How to Taste Whiskey
A spirit as fine and grand as whiskey is meant to be sipped and savored. Not just shot back. We want you to get the most out of your whiskey tasting experience.
You can learn a lot about whiskey just by its color. Typically speaking, the darker the color, the older the whiskey. The color of whiskey is a direct correlation to the amount of time the whiskey has been in contact with the charred barrel where it was aged. Most American whiskeys are aged in American White Oak barrels that are charred on the inside and used only once.
It is important to understand that you will pick up more information about the taste of whiskey from the aroma, opposed to actually tasting it. In fact, most master blenders work primarily from nosing whiskey and not actually tasting it. Most typical aromas you will be able to detect include vanilla, wood, caramel, coffee and other various hints of spice.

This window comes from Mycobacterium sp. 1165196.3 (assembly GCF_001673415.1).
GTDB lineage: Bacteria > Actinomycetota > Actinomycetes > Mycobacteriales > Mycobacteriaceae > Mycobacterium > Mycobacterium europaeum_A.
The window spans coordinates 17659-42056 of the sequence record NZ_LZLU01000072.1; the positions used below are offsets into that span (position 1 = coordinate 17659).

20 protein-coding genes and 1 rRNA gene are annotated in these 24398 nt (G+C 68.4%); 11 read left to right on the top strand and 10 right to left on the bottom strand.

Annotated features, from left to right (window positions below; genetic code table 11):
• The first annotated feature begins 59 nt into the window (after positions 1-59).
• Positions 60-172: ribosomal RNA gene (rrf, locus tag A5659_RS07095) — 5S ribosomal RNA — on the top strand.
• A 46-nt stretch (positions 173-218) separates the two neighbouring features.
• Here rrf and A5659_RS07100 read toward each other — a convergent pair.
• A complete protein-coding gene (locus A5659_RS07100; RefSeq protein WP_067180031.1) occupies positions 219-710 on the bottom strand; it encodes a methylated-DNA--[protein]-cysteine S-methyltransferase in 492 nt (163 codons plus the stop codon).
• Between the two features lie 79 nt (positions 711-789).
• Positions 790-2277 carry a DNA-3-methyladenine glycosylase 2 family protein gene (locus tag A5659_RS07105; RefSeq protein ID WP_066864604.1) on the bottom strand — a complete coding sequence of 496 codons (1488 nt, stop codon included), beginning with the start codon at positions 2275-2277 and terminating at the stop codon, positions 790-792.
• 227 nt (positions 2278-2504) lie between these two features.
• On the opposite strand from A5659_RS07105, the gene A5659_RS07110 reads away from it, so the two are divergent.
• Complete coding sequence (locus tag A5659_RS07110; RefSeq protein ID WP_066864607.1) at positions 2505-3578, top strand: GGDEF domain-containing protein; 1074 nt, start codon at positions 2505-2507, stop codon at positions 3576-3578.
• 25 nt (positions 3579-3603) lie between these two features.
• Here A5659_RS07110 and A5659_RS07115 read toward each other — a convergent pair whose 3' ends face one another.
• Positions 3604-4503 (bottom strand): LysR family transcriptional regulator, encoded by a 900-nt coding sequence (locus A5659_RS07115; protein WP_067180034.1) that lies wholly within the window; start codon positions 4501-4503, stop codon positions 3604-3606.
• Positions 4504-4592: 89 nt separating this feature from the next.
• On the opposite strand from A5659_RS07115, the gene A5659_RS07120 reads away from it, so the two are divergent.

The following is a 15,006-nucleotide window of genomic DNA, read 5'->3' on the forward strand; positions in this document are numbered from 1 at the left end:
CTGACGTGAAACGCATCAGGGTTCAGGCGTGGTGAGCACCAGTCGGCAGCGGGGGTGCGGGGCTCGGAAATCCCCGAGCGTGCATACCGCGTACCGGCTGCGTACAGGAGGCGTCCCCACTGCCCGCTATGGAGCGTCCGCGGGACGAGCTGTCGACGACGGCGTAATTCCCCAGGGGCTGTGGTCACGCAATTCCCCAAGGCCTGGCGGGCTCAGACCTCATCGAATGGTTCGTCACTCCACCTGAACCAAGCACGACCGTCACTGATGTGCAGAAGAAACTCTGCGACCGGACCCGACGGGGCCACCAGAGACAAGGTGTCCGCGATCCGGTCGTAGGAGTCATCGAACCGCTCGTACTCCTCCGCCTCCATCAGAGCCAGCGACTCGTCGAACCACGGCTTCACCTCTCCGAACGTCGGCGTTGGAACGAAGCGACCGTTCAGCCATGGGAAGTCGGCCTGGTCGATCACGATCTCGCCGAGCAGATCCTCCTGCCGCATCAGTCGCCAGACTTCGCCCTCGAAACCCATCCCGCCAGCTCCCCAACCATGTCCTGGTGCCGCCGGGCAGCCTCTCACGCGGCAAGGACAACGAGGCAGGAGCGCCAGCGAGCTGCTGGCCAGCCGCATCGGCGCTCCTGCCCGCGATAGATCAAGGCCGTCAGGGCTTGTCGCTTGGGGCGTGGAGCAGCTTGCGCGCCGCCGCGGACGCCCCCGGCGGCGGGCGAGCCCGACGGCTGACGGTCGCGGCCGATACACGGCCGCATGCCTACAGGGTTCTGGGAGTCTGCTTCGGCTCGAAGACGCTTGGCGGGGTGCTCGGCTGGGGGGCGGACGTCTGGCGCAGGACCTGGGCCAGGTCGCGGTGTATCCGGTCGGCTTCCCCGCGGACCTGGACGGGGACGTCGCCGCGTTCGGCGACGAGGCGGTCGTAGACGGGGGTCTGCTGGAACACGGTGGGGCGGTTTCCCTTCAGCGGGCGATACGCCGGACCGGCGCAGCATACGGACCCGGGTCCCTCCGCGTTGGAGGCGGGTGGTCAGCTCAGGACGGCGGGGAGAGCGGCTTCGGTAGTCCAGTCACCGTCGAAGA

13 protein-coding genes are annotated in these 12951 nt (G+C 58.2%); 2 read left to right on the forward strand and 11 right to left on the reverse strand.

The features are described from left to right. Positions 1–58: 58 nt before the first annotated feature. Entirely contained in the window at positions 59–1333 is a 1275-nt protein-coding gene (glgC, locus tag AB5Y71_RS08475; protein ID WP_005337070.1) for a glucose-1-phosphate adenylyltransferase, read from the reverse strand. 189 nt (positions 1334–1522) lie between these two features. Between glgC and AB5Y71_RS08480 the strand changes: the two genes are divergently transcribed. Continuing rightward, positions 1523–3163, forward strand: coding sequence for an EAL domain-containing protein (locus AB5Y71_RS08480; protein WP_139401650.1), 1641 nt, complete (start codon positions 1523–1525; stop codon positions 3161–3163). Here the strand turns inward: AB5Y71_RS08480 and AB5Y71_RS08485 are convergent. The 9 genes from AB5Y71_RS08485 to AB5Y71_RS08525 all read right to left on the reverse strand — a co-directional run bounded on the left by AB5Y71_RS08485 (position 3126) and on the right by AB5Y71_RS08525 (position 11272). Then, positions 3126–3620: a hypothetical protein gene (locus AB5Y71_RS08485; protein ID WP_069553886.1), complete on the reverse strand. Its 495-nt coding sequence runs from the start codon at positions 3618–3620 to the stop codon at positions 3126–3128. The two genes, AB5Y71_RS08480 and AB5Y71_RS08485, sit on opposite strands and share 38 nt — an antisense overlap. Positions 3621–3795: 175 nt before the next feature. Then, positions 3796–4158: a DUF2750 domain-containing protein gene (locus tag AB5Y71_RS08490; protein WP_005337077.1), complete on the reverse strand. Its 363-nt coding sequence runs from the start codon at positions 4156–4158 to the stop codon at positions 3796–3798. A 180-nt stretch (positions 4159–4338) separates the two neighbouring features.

When tasting whiskey, make sure you coat your entire tongue and let it linger on the palette for a couple of moments before swallowing. Ask yourself questions about the experience. Does the whiskey feel thick like whole milk? Or thin like ice tea? Does the whiskey taste the same as it smells? Do the flavors evolve and change in your mouth, or stay the same? Does the flavor stay or linger? And most important of all - do you like it?
The finish is a culmination of the entire experience. Was the finish pleasant? Are there any finishing notes? Does it make you want to drink the spirit again? How does it compare to other whiskeys you have tasted?